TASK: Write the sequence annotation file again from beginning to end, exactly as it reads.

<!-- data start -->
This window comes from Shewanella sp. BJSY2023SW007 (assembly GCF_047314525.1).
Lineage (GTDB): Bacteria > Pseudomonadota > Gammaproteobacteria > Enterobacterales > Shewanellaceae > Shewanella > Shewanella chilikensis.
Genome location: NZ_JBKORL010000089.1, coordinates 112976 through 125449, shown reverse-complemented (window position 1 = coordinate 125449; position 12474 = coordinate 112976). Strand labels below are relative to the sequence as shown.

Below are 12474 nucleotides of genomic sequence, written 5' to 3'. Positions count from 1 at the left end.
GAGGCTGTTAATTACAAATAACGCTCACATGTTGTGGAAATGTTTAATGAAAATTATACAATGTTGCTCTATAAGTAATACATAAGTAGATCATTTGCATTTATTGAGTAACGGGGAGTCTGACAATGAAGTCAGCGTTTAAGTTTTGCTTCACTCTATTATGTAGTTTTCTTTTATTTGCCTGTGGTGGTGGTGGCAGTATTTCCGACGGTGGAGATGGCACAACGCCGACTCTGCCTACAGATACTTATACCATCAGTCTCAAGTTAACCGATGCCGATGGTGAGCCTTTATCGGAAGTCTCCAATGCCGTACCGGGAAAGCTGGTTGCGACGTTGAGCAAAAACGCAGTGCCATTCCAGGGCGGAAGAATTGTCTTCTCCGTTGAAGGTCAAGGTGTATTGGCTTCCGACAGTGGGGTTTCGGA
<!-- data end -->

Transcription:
This window comes from Shewanella sp. BJSY2023SW007 (assembly GCF_047314525.1).
Lineage (GTDB): Bacteria > Pseudomonadota > Gammaproteobacteria > Enterobacterales > Shewanellaceae > Shewanella > Shewanella chilikensis.
Genome location: NZ_JBKORL010000089.1, coordinates 112976 through 125449, shown reverse-complemented (window position 1 = coordinate 125449; position 12474 = coordinate 112976). Strand labels below are relative to the sequence as shown.

Below are 12474 nucleotides of genomic sequence, written 5' to 3'. Positions count from 1 at the left end.
GAGGCTGTTAATTACAAATAACGCTCACATGTTGTGGAAATGTTTAATGAAAATTATACAATGTTGCTCTATAAGTAATACATAAGTAGATCATTTGCATTTATTGAGTAACGGGGAGTCTGACAATGAAGTCAGCGTTTAAGTTTTGCTTCACTCTATTATGTAGTTTTCTTTTATTTGCCTGTGGTGGTGGTGGCAGTATTTCCGACGGTGGAGATGGCACAACGCCGACTCTGCCTACAGATACTTATACCATCAGTCTCAAGTTAACCGATGCCGATGGTGAGCCTTTATCGGAAGTCTCCAATGCCGTACCGGGAAAGCTGGTTGCGACGTTGAGCAAAAACGCAGTGCCATTCCAGGGCGGAAGAATTGTCTTCTCCGTTGAAGGTCAAGGTGTATTGGCTTCCGACAGTGGGGTTTCGGA